Mizuna
Joni Schrantz
Frank Bonanno, owner of Mizuna and Luca d'Italia, has had a pretty wild run recently. There was the complicated publication of his first cookbook and the flurry of promotion that followed. There was the dissolution of his partnership at the floundering Milagro Taco Bar and Harry's up on 17th Avenue. There was the loss of two of his Mizuna vets and the promotion of two new guys to take over those top spots. And through all of it, Mizuna -- Bonanno's first and best restaurant -- has remained strong, full and, most important, vital. It's a perfect showcase for the talents (and menus) of Bonanno, one of Denver's best chefs and also a hell of a businessman. At Mizuna, it doesn't matter what night of the week you show up (unless you show up on Sunday or Monday, when the place is closed); dinner is bound to be amazing, with terrific fried anything appetizers and great fish and foie entrees.
Fruition
Mark Manger
Like mod haircuts and hot pants, the cheese course seems to wax and wane in popularity year by year. There are seasons when it seems that every restaurateur in town is dumping bucketloads of money into the acquisition of increasingly strange and powerful cheeses from around the globe, others when it's tough to find a wedge of cheddar anywhere. But Fruition has found an elegant constant with its French Bleu D'Laquille: a simple plate that offers a single, good-sized slab of Bleu D'Laquille attended by nothing more than toasted brioche, a smear of fig paste and a bit of raw honeycomb sitting in a puddle of its own delicious honey.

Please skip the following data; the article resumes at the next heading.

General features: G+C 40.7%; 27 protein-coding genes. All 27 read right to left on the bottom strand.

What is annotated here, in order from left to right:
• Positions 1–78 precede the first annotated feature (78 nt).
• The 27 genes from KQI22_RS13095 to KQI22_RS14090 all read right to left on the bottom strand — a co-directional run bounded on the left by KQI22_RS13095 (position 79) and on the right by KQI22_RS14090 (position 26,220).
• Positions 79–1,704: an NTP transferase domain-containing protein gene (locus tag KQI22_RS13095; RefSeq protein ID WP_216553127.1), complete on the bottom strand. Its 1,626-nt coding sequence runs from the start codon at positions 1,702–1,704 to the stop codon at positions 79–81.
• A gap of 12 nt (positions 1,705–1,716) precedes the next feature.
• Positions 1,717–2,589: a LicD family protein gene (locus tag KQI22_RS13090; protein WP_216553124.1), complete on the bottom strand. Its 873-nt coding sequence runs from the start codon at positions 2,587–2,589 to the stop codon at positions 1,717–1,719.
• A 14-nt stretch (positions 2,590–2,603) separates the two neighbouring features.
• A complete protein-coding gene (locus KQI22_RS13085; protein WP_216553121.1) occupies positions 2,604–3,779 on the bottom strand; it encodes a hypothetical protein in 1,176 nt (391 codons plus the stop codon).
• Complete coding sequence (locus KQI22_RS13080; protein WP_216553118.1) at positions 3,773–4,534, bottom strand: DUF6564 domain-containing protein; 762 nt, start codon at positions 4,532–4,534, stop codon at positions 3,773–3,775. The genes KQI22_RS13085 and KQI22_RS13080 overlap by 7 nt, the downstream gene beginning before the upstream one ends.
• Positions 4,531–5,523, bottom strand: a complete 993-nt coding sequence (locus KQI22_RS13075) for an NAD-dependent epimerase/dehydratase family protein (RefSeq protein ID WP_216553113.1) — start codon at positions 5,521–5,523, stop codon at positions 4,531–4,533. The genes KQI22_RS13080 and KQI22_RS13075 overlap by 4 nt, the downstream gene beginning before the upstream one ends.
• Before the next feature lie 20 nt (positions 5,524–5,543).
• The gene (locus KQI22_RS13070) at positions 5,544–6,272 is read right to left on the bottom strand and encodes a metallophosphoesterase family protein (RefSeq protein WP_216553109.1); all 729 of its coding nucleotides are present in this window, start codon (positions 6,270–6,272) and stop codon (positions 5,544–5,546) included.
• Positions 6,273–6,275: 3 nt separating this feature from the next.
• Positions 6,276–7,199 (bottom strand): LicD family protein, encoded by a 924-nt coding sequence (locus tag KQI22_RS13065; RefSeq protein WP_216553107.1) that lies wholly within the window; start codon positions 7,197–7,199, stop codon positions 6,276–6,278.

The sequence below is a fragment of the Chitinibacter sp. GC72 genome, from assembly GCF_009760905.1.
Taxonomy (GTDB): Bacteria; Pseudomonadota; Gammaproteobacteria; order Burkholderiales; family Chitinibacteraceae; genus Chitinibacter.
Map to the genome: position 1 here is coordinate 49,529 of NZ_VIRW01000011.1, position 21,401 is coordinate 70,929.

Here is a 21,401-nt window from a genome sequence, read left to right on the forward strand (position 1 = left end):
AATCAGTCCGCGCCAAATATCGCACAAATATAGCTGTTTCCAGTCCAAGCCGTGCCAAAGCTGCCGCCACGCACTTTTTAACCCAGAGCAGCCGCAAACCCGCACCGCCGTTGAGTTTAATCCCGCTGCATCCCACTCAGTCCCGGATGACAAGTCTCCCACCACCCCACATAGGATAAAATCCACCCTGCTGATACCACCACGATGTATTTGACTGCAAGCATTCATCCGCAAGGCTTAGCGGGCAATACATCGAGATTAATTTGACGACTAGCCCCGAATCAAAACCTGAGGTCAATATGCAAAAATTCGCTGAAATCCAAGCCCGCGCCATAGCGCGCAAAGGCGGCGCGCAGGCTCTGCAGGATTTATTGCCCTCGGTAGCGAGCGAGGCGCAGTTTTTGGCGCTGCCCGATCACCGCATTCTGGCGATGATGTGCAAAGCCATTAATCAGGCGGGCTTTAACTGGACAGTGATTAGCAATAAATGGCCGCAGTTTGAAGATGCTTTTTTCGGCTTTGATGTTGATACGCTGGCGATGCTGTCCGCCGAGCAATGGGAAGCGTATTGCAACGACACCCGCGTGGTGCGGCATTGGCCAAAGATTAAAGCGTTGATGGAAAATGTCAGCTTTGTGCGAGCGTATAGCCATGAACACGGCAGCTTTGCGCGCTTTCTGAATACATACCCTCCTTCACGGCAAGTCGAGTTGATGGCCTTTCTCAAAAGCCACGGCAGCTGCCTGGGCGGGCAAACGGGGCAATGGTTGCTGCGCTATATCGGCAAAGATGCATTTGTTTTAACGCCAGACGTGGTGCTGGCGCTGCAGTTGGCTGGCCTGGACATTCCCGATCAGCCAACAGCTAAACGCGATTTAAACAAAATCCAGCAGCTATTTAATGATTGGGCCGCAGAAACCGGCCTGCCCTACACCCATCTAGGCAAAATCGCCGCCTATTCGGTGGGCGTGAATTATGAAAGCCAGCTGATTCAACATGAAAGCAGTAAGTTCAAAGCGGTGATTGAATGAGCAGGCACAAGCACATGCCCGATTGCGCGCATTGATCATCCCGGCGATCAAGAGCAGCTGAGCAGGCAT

Duo Restaurant
Scott Lentz
Pastry chef Yasmin Lozada-Hissom is just one of the many reasons that Duo has taken off. But she's a big reason. Her desserts -- rustic apple-cranberry tarts, completely addictive sticky toffee puddings and frozen pistachio nougat, to name just a few -- are the stuff dreams are made of (you know: sugar, chocolate, more sugar, buttercream). Any one of them makes for a perfect extravagance at the end of what's certain to have been a very good meal.
Palace Arms
The Brown Palace
Unless you order very, very carefully, dinner at the Palace Arms may cost you the price of a decent used car -- but at least the macaroons brought with the bill are free. They also happen to be among the most delicious little cookies we've ever tasted, with a delicate texture and hints of honey, almond and sugar.
Restaurant Kevin Taylor is not only the finest expression of the classical talents of Denver's most prolific Big Name Chef, but it's provided some of our most surpassing moments of culinary bliss this past year. Not every one of the seasonal menus is perfect, but when this kitchen is on, it's brilliant, rising so far above Denver's culinary status quo that at times it can seem nearly ethereal.